• More than 1,000 Chinese researchers have left the US amid a US crackdown on alleged technology theft, according to US security officials, who said that Chinese agents had already been targeting the incoming Biden Administration.
  • Win Without War and Center for International Policy (CIP) convene call with 100 other groups to try to get on the same page and make a more coherent pitch about left-wing personnel choices for Biden.
  • CSIS hosts Japan event entitled "An Equal Ally Alliance" with 9 American speakers and no Japanese speakers, Politico points out.
  • "Weirdest thing about Star Wars movies is probably the total absence of think tanks."
  • Welsh think tank funded by US group that promotes right wing ideology.
  • Thread on the pitfalls of think tank rankings.

Wednesday, December 9, 2020

US Security Agencies: "Advanced Persistent Threat Actors" Targeting Think Tanks

The Cybersecurity and Infrastructure Security Agency (CISA) and the Federal Bureau of Investigation (FBI) have issued a new advisory saying there are "advanced persistent threat actors" (APT) targeting US think tanks.

They note that the malicious activity is often, but not exclusively, directed at individuals and organizations that focus on international affairs or national security policy.

The advisory provides guidance to help assist think tanks in developing network defense procedures to prevent or rapidly detect these attacks.

The APT actors have used spearphising emails and third-party message services directed at both individual and corporate accounts, as well as exploiting vulnerable web-facing devices and remote connection capabilities.

The advisory also notes that increased telework during the COVID-19 pandemic and the subsequent reliance on remote connectivity "has afforded malicious actors more opportunities to exploit those connections and to blend in with increased traffic."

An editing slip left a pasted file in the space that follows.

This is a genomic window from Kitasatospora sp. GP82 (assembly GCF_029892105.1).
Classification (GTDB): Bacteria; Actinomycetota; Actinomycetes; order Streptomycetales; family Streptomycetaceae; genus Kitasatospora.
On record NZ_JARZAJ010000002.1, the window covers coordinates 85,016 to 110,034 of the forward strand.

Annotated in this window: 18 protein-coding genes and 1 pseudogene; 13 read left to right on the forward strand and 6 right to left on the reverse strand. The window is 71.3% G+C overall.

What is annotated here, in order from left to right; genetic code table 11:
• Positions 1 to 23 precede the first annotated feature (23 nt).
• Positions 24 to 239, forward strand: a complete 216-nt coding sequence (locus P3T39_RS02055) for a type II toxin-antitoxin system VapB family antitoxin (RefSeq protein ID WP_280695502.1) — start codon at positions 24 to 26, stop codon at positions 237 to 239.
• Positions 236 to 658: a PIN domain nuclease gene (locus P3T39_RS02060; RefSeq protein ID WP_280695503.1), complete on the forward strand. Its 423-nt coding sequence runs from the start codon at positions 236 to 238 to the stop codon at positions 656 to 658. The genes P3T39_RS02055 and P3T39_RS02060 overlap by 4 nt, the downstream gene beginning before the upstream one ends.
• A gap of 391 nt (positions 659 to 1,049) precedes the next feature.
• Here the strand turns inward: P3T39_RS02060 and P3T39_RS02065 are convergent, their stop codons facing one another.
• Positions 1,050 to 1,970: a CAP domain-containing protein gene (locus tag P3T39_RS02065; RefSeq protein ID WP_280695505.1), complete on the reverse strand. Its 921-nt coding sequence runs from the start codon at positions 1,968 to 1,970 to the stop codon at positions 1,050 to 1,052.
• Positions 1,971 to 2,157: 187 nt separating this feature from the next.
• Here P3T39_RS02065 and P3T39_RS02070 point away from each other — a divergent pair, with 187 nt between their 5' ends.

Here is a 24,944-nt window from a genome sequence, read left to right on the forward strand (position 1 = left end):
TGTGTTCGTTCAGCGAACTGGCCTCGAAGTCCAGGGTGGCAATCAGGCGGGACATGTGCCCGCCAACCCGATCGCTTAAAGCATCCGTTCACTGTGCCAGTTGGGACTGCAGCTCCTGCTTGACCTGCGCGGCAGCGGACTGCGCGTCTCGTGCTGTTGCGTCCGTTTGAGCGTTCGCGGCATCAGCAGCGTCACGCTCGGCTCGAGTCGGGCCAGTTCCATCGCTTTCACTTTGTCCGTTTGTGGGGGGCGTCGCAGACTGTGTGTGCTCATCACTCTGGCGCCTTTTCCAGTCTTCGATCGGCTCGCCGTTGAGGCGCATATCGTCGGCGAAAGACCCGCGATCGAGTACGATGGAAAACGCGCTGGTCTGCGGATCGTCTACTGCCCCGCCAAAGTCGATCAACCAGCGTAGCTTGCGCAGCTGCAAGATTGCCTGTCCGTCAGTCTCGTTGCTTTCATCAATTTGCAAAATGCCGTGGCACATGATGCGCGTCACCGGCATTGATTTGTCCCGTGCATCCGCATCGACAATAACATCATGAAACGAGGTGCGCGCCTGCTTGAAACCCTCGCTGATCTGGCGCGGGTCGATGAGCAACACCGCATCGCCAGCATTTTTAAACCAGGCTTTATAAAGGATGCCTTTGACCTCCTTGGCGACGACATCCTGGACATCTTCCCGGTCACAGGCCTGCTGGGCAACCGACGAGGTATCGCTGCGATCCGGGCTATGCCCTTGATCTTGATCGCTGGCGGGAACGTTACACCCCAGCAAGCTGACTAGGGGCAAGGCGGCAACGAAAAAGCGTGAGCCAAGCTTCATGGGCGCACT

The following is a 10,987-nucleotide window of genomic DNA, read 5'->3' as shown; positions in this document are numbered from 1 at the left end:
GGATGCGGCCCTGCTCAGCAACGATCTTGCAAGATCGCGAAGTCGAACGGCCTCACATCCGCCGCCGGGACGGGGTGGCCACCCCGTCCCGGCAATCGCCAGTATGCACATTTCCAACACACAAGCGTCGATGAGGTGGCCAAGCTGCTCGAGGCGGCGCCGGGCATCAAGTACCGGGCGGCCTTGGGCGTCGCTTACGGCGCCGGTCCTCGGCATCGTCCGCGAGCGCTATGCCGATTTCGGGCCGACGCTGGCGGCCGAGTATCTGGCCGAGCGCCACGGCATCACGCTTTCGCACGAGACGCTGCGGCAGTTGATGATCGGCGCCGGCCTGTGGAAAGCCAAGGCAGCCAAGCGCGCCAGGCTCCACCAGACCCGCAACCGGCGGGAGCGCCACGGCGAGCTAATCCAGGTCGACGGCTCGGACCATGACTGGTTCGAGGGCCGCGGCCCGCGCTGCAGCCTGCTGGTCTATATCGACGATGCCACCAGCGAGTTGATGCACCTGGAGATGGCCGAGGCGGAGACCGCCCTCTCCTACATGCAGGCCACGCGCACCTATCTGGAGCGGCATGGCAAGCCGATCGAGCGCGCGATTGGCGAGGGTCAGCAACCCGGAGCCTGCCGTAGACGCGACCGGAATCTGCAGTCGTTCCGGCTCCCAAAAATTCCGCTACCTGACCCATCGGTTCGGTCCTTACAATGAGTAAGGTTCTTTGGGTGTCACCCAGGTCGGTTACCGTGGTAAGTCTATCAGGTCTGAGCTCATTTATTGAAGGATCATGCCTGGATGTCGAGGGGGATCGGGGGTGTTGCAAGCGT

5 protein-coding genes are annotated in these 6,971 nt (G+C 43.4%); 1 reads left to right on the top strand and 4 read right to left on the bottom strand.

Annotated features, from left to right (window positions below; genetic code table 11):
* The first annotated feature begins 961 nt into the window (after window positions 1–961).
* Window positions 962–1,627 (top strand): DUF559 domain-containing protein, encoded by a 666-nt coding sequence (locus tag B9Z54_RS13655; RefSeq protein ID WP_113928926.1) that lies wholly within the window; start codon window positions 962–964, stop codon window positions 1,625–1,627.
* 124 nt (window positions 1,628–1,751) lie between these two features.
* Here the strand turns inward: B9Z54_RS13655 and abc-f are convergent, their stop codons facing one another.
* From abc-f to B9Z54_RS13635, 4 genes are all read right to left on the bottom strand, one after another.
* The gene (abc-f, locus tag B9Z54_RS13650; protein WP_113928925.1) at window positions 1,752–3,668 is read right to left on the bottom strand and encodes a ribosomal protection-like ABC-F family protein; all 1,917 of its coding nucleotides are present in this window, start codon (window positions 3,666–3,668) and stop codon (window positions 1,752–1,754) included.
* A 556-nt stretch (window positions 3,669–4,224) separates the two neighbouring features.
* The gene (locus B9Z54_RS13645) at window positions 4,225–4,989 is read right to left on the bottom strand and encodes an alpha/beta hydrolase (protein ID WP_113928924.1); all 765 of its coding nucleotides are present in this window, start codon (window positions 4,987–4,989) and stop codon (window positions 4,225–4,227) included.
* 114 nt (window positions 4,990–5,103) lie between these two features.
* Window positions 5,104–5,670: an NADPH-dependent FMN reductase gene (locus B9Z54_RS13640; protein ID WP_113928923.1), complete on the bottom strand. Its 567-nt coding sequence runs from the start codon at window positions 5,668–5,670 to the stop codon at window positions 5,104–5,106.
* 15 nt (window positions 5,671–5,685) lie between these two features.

"Given the importance that think tanks can have in shaping US policy, CISA and the FBI urge individuals and organizations in the international affairs and national security sectors to immediately adopt a heightened state of awareness and implement the critical steps" listed in the advisory.

Monday, December 7, 2020

Trump Alumni Thriving in Think Tank World

While a number of current and former Trump Administration officials are worried about their job prospects going forward, several former high-level Trump officials have been thriving in the think tank world.  Here is more from The American Prospect:

 

After leaving the White House, [H.R. McMaster] quickly rose to the top of the think-tank industry. The Hudson Institute endowed a new role for him with support from the Japanese government. He also joined the hawkish Foundation for Defense of Democracies. Soon, he was invited to sit on the boards of the Atlantic Council, Foreign Policy Research Institute, International Republican Institute, Smith Richardson Foundation, and West Point.

Academia welcomed him, too. He snagged a two-book deal from HarperCollins and went to write the first book at Stanford. The university’s Hoover Institution named him the Fouad and Michelle Ajami Senior Fellow.  Condoleezza Rice now directs the Hoover Institution, where COVID quacks Scott Atlas and Richard Epstein sit. (In a press release, Stanford recently rebuked Atlas, who serves on the White House coronavirus task force, but McMaster declined to comment on his colleague.)